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Pneuma Review Interviews Charisma editor Lee Grady

PR: While one magazine could never completely represent a movement so vast as the Pentecostal/charismatic movement, how well do you feel Charisma represents its diversity?

Grady: We have made a concerted effort to build bridges and cross barriers. I think we have succeeded on some fronts, particularly in reaching out to various racial groups. For more than five years we have focused a great deal of attention on the African American segment of the Pentecostal movement—which is rapidly growing. Black churches today recognize Charisma as a leading voice that speaks to both black and white Christians. We have made the same kind of strides with the Hispanic segment, and we have our own Spanish-language magazine, Vida Cristiana, which is now recognized as a leader in that field.

Of course we have a long way to go. When I first became editor I had high hopes of bridging the Catholic-Protestant divide. I wanted Charisma to be a leader in reporting on the Catholic charismatic renewal. However there is so much that still needs to be healed and addressed before we can do that. Our Protestant readers (the majority of our readers) are not yet that open to embracing Catholics because they are skeptical of their doctrines—particularly the Roman Catholic focus on the Virgin Mary. And Catholic readers do not view Charisma as their own because we do not tow the Vatican line.

I also have had aspirations to heal the divide between Oneness and Trinitarian Pentecostals. But the debate over the “Jesus only” doctrine—a feud which began in 1916—is still very much a serious hindrance to unity in the church. We have attempted to bring the issue to the table for discussion, and I suppose we have been successful to some degree in getting people to talk about it. But we are really not that much closer to healing the rift.

In the long-run, I am satisfied that we have made great strides in creating a magazine that reflects the diversity of our movement.

PR: Are there any changes in store for readers of Charisma?

Grady: Absolutely. For the past year or more we have made evangelism a more prominent focus of our magazine. I am not pleased with the fact that our movement—at least in the United States—can often seem self-absorbed and focused on “what God can do for me.” The Holy Spirit was not poured out on the day of Pentecost so that we could splash around in the river of God’s anointing and just have a party. We were given the anointing so we could be empowered to be witnesses.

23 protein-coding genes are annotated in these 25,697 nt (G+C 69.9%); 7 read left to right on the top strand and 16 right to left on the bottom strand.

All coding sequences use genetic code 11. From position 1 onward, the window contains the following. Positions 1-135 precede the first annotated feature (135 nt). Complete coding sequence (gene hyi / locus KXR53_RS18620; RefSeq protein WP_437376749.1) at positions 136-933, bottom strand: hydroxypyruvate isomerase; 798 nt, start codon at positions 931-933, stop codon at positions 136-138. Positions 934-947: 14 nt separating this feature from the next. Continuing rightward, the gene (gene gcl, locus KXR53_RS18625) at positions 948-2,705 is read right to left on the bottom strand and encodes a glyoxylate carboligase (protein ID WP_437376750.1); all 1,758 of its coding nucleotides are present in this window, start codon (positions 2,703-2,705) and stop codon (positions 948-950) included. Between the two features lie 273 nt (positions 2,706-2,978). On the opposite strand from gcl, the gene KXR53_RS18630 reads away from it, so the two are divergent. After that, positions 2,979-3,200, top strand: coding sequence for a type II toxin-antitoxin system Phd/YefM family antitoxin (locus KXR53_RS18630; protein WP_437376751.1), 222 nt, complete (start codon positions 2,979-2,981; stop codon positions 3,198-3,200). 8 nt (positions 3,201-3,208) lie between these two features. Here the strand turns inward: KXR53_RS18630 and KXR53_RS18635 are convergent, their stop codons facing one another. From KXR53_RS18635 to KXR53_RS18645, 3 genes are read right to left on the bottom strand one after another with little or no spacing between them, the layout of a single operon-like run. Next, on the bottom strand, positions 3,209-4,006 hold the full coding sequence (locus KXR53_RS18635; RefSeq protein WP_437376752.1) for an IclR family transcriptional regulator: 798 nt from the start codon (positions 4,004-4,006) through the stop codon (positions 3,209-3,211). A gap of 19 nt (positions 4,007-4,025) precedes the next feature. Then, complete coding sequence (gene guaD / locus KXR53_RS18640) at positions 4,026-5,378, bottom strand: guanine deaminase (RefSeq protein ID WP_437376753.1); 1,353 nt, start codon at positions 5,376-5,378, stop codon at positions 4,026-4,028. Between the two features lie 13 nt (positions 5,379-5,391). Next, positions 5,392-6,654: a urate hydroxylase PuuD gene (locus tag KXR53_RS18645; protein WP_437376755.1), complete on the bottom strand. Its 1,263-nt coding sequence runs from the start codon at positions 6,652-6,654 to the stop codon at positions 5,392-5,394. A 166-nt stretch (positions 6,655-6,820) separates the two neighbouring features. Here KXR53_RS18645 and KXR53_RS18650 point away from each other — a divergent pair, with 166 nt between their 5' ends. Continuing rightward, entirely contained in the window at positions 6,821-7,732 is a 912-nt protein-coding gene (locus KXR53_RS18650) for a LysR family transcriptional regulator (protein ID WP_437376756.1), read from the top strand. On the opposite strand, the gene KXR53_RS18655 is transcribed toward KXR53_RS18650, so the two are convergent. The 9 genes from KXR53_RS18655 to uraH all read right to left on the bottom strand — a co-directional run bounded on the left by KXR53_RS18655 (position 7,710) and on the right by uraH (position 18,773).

I want to see our movement move beyond the “bless me club” stage so we can transition into serious evangelism that transforms society. I want to see charismatic churches winning the lost, feeding the hungry, and transforming nations through prayer and aggressive missionary strategy. That is God’s ultimate call for us.

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Category: Fall 2001, Living the Faith, Pneuma Review

About the Author: J. Lee Grady is an author, award-winning journalist and ordained minister. For 17 years he worked for Charisma magazine, one of America ’s most widely distributed evangelical Christian publications, and he served as editor for 11 of those years. He is the author of several books including Set My Heart on Fire: Ignite Your Confidence, Boldness, and Passion for God (2016), Ten Lies The Church Tells Women: How the Bible Has Been Misused to Keep Women in Spiritual Bondage (2006), 10 Lies Men Believe: The Truth About Women, Power, Sex and God—and Why it Matters (2011), Fearless Daughters of the Bible: What You Can Learn from 22 Women Who Challenged Tradition, Fought Injustice and Dared to Lead (2012), 25 Tough Question About Women and the Church: Answers from God's Word That Will Set Women Free (2013), and The Holy Spirit Is Not for Sale: Rekindling the Power of God in an Age of Compromise (2010). He founded The Mordecai Project, confronting the abuse of women globally and helping release women into ministry. Twitter: @LeeGrady

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